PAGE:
However when I play the second progression I do not play the A chord at all, instead I sometimes hammer the A note then the C# note and move right to D major. It takes a while to work out the timing, but if you play the progression for 30 minutes, you will work out much of this. You can slow this way down at first.

That is the basic progression of notes. There are opportunities for accent notes and small runs with every chord.

When you start a run off a chord, it can be hard to hit the right note to start the run. If you miss the first note, the run never happens. So examine your tendencies as you initiate movement. Make sure you know exactly where to strike the string. This was a problem for me for a while.

If you are ambitious, you can easily substitute some other chord forms and change the whole feeling.

Chord And Scale Runs

For accent notes we are going to think a little different here. Notice all of these chords have a fifth (power chord) inside the chord.

Notice that D and A notes form a fifth. This is the same power chord that is used so extensively in Rock. Also The D and B combination (a sixth) is used with the fifth. We will go into this when we look at the twelve barre blues next month.

You can do this for the other chords here too. To the left are the fifth substitutions for G major.

The first example is the fifth. This is the actual power chord. The second example is the sixth. The G and E notes.

The third example is the typical run you might use if you had to rip into a solo or accent run. You can use any scale run in the key of D major.

This is a very helpful fifth to play. It uses the open strings and can be useful for slow rock and roll songs.

It is based on the A major chord and you can use the open string D scale to base a run off of in this instance.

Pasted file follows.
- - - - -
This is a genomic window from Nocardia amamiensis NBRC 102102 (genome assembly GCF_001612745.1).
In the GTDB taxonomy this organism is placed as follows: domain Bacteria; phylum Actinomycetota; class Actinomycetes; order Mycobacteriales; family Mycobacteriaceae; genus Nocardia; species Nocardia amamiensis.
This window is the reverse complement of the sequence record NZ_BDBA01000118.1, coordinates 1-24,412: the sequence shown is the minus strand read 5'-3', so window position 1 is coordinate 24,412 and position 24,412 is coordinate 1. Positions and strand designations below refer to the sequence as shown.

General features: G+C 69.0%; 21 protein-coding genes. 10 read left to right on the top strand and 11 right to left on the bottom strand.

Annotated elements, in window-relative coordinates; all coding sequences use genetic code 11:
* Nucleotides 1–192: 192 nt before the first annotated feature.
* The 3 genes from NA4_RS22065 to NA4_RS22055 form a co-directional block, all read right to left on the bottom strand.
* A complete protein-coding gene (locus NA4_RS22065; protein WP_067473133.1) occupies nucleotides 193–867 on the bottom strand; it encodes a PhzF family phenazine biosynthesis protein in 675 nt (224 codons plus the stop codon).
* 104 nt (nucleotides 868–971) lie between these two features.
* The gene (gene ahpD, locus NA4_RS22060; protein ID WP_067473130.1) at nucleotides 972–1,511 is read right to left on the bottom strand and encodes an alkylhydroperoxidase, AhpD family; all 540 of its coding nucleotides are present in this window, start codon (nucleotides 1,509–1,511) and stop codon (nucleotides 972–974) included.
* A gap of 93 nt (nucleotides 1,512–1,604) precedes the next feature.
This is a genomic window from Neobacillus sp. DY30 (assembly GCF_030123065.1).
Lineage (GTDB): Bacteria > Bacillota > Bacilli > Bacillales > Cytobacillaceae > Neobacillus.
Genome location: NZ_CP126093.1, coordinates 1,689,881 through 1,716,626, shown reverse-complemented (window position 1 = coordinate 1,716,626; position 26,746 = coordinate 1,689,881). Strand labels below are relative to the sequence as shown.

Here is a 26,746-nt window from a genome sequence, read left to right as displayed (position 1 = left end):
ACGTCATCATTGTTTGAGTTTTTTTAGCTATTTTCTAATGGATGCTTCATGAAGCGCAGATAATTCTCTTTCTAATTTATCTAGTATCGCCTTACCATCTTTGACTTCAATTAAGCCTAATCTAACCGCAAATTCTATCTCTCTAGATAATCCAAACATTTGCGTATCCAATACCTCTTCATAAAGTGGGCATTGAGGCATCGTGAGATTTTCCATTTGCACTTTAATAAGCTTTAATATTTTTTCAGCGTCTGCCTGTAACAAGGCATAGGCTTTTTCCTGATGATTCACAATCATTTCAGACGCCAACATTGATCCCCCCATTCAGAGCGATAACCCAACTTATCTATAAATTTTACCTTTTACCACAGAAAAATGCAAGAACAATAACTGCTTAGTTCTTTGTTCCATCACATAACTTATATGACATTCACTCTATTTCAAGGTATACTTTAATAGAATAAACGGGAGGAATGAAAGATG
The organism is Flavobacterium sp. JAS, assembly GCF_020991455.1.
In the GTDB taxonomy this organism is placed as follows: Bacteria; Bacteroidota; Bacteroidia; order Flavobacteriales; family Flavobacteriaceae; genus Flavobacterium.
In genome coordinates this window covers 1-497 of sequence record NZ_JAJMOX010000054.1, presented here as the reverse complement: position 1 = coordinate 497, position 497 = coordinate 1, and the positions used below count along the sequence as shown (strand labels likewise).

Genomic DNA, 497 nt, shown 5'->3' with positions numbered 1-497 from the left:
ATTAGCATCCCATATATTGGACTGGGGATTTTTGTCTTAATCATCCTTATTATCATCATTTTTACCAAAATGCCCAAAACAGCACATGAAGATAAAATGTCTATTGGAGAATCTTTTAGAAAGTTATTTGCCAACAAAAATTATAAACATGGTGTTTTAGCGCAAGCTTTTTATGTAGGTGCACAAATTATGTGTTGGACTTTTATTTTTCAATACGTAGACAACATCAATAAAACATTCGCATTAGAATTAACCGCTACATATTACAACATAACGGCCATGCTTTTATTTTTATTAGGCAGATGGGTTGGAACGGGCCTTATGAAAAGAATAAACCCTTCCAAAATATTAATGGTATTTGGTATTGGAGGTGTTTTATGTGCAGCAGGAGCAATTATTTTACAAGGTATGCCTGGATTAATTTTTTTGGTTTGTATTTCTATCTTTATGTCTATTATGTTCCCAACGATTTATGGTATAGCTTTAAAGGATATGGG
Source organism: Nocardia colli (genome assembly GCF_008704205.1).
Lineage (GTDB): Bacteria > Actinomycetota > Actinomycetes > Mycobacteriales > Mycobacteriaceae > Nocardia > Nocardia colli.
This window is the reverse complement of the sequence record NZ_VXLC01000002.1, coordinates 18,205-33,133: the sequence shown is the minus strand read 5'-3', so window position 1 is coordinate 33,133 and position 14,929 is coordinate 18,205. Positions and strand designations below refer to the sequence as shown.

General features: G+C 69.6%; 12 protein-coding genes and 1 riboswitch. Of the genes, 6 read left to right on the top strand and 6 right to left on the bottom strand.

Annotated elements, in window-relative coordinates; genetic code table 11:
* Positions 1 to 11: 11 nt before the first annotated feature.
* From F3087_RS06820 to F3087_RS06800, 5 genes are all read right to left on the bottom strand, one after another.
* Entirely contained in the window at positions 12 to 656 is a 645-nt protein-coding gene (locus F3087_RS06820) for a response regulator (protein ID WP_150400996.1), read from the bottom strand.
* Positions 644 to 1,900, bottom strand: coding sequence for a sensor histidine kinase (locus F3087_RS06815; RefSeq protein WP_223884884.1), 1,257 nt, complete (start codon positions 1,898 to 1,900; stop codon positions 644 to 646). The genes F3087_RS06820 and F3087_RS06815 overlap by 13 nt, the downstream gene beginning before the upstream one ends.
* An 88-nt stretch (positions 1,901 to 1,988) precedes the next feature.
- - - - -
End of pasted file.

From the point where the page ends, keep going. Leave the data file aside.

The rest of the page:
By substituting this chord not only do we radically change the sound of the chord but also the position. We are now working in the second position and we are ready to climb much higher.

The scale pattern shown in blue is a well known one and easily allows for a linear stream of music. You can hold down any row of notes as a barre and hammer the other notes if you are strong enough. You could even incorporate the fifth chord in as a part of the hammer ons.

The G major chord could use the open string D scale or this one. This is convenient because the chord is right there and easy to form should you choose to go back to it.

These types of runs are more suited to two players but you can easily make up exercises that allow you to play both parts. This is not an easy thing to master and it might take several weeks before you start to really play these parts with control. The moves and sounds in this type of approach are unlimited. You need to be familiar enough with them so that your creativity is what you focus on and not how to hit the chord right. That will take some practice to execute correctly.

Different Scale Signatures

There are a multitude of things you can do with these substitutions. If two people are playing the same progression, one person can be pounding out these chords, while the other runs leads over it. This particular example can use diatonic and pentatonic leads over it. Just use D major pentatonic.